Andrew L. Urban.
It’s a circumstantial case: a murder has been committed but police can find no primary evidence to identify and charge a suspect. It’s not a ‘Whodunnit?’ game, but the reality in not one but two unique murder cases, bizarrely enough in the same year, 2009, but states apart.
Just to put this essay in context, here is what the High Court said (in part) when overturning the conviction of Cardinal George Pell in April 2020: “The Court held that, on the assumption that the jury had assessed the complainant’s evidence as thoroughly credible and reliable, the evidence of the opportunity witnesses nonetheless required the jury, acting rationally, to have entertained a reasonable doubt as to the applicant’s guilt.” (emphasis added)
The equivalent observation in our two examples might read as follows: “The Court held that, on the assumption that the jury had assessed the prosecution’s evidence as thoroughly credible and reliable, the defence case nonetheless required the jury, acting rationally, to have entertained a reasonable doubt as to the accused’s guilt.”
In this ‘snapshot study’, the parallels found in the cases of Sue Neill-Fraser and Robert Xie, are extraordinary. They are accused (and convicted) of murders which have nothing in common – but the two crime profiles reveal striking parallels:
No evidence placing accused at crime scene at relevant time
No forensic evidence linking accused to crime
No murder weapon/s found
No eye witnesses
No credible motive
AND a reasonable alternative hypothesis consistent with the innocence of the accused
Surely such a crime profile would suggest an insurmountable hurdle to a conviction BEYOND REASONABLE DOUBT… should such cases have proceeded to trial? Probably not.
But a prosecutor might feel they can present their case so that it will entice the jury to convict – acting rationally or otherwise. Well, it has been done …. and it can be done. Why? Convictions are a key measure of prosecutorial career success, for one thing. (You might imagine other motivations…)
In my book Murder by the Prosecution (Wilkinson Publishing) I outline a template whereby prosecutors can overcome such high hurdles in circumstantial cases. Those same elements of the ‘template’ can be (and were) applied here in both the Sue Neill-Fraser and Robert Xie cases.
Hobart, Tasmania: Her partner Bob Chappell was missing from their yacht, Four Winds, on the morning after Australia Day 2009. His body has never been found. She was charged and convicted of his murder. (Decision on her second appeal, heard March 1 – 3, 2021, is pending.)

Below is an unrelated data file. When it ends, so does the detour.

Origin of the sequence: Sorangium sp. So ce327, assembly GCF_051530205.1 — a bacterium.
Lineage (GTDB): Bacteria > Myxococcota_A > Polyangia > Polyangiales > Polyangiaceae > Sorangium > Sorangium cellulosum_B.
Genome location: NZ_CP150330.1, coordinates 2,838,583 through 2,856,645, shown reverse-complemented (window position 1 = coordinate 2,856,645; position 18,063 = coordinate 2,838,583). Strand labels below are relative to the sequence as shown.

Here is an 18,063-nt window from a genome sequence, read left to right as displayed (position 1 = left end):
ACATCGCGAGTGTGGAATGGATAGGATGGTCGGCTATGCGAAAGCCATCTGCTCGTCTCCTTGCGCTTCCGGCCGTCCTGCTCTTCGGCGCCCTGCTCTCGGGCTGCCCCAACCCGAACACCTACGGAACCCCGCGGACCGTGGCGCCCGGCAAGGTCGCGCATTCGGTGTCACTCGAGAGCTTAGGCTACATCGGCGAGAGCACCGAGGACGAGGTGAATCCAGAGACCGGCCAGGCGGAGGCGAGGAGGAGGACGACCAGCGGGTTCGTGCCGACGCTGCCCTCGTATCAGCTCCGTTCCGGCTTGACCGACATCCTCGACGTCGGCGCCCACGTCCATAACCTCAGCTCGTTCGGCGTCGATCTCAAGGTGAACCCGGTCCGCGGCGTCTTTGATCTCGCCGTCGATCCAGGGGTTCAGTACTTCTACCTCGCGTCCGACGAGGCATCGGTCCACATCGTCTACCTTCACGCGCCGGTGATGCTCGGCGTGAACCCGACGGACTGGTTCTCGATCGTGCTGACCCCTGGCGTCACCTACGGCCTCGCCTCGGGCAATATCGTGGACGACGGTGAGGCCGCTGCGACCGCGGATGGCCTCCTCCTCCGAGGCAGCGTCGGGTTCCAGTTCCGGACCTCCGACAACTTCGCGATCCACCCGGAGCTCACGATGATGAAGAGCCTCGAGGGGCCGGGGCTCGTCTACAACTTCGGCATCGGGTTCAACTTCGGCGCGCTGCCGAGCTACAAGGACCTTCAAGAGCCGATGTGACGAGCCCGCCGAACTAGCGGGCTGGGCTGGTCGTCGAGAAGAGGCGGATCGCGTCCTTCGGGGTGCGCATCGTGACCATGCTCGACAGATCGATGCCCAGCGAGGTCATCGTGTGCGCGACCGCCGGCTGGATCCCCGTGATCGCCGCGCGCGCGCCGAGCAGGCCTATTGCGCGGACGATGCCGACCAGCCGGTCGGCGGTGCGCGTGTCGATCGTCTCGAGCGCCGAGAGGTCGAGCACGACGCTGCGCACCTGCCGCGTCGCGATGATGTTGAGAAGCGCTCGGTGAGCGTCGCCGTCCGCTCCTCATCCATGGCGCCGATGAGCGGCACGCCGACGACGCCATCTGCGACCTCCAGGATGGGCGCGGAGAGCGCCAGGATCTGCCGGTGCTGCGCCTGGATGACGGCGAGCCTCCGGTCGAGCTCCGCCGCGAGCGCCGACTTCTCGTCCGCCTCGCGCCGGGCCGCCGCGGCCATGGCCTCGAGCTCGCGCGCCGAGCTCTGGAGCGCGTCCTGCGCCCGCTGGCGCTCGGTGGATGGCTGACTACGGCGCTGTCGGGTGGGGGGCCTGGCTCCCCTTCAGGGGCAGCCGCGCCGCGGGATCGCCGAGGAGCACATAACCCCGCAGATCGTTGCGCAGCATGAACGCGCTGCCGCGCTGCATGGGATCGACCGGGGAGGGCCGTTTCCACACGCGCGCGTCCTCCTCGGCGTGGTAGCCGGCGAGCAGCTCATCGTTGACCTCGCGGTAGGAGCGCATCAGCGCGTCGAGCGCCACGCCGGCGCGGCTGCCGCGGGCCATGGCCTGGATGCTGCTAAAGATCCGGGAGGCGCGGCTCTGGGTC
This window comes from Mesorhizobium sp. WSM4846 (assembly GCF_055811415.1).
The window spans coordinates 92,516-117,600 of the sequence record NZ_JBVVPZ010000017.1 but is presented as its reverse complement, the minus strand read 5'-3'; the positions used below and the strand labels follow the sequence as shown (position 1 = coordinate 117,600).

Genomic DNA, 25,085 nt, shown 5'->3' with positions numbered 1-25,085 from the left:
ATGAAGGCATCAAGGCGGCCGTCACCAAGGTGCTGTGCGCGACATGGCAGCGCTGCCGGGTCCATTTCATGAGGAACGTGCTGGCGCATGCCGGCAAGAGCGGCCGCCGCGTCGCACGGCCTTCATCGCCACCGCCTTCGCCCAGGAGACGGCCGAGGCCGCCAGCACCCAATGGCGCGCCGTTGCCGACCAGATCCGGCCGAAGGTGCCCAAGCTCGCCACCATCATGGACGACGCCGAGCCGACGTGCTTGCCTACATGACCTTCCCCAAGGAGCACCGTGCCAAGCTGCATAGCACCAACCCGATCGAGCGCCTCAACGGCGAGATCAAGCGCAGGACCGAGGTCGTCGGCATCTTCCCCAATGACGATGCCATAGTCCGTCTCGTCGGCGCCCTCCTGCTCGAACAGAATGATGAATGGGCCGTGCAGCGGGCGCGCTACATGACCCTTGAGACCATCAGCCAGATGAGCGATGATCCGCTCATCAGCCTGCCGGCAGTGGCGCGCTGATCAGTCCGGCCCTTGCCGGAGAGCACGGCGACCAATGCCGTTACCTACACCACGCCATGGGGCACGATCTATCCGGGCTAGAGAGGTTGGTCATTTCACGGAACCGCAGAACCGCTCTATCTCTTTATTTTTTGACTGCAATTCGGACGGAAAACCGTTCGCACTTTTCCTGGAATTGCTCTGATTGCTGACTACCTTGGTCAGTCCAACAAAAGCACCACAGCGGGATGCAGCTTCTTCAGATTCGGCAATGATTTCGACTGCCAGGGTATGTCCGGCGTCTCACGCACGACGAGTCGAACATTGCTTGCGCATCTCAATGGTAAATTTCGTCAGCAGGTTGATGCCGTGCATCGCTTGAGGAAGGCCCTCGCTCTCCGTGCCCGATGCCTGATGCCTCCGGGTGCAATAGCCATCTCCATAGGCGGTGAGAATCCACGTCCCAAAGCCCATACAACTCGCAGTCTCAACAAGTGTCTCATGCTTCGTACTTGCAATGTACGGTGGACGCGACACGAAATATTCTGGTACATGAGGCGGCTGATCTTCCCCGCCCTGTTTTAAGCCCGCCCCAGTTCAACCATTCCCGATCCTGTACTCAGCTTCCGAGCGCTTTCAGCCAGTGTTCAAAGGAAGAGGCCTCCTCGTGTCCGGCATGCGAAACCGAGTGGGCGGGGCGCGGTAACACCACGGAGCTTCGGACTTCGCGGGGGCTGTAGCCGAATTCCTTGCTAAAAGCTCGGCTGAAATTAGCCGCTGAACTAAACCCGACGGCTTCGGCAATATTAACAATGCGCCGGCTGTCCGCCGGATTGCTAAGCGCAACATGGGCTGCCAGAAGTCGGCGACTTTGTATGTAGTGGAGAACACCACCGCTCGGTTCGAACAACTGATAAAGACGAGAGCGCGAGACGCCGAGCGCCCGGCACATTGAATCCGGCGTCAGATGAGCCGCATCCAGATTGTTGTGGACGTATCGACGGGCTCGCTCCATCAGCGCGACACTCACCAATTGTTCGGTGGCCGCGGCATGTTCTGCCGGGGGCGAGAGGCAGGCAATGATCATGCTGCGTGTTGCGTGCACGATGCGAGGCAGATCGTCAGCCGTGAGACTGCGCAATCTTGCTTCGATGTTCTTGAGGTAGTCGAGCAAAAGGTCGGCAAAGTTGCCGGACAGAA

Sydney, NSW: Brutally murdered overnight on July 17 & 18, 2009 were North Epping newsagent Min Lin, 45, Mr Lin’s wife Yun Li “Lily” Lin, 44, their sons Henry, 12, and Terry, 9, and Mrs Lin’s sister, Yun Bin “Irene” Lin, 39. Their bodies were found by Robert Xie and Kathy Lin, sister of the murdered Min Lin; The two families lived 300 metres away. (His first appeal was dismissed on February 15, 2021; an appeal to the High Court is under consideration.)
HOW IT WORKS
Three imperatives to secure a conviction when there is no direct evidence of murder against the accused:
Establish and/or embellish conflict between accused and victim and/or potential motive, however slight.
SUE NEILL-FRASER case
The prosecutor, Tim Ellis SC, put it to the jury that Neill-Fraser and her partner of 18 years, Bob Chappell, were in serious conflict and ready to break up, just a few weeks after jointly buying the $230,000 Four Winds yacht. He cited statements by strangers to the couple, the crew who helped them sail the Four Winds from its Queensland berth to its new home in Hobart. The notion of them being in conflict was disputed by witnesses who knew the couple over several years, including family friend of many years, Bob Martyn.
He also cited evidence about what may have been a quayside quarrel between them on the day of Chappell’s disappearance, which turned out to be false – but the jury wasn’t aware of that. The quarrel was in fact a disagreement between Chappell and his sister, who was visiting Hobart – and took place the day before.
ROBERT XIE case
April 5, 2012 – Justice Derek Price denies bail, but acknowledges a jury may find there is not enough evidence to convict Xie.
December 20, 2012 -Xie is granted bail by local court magistrate John Andrews, who says the Crown case is not strong. Andrews had noted that the prosecution had described the murder of Xie’s brother-in-law, Min ”Norman” Lin and four members of his family, bludgeoned and strangled in their beds, as a crime of extreme violence and personal hatred but was unable to establish a clear motive for the crimes. ”It was effectively conceded by the prosecutor that there was no evidence of motive.”
The prosecution had a challenge; motive is not a prerequisite for a conviction, but it helps. So the Crown case produced two motives: one was jealousy, that Robert’s brother in law was more successful than Robert (not true). The other was the preposterous notion that Robert butchered five members of his wife’s family so he could sexually molest his teenage niece. The girl’s presence in the case served more as something with which to smear Robert and destroy his character.
Invent a scenario (speculate) describing the murder in detail, even if implausible. ‘Sell’ the story to the jury.
SUE NEILL-FRASER case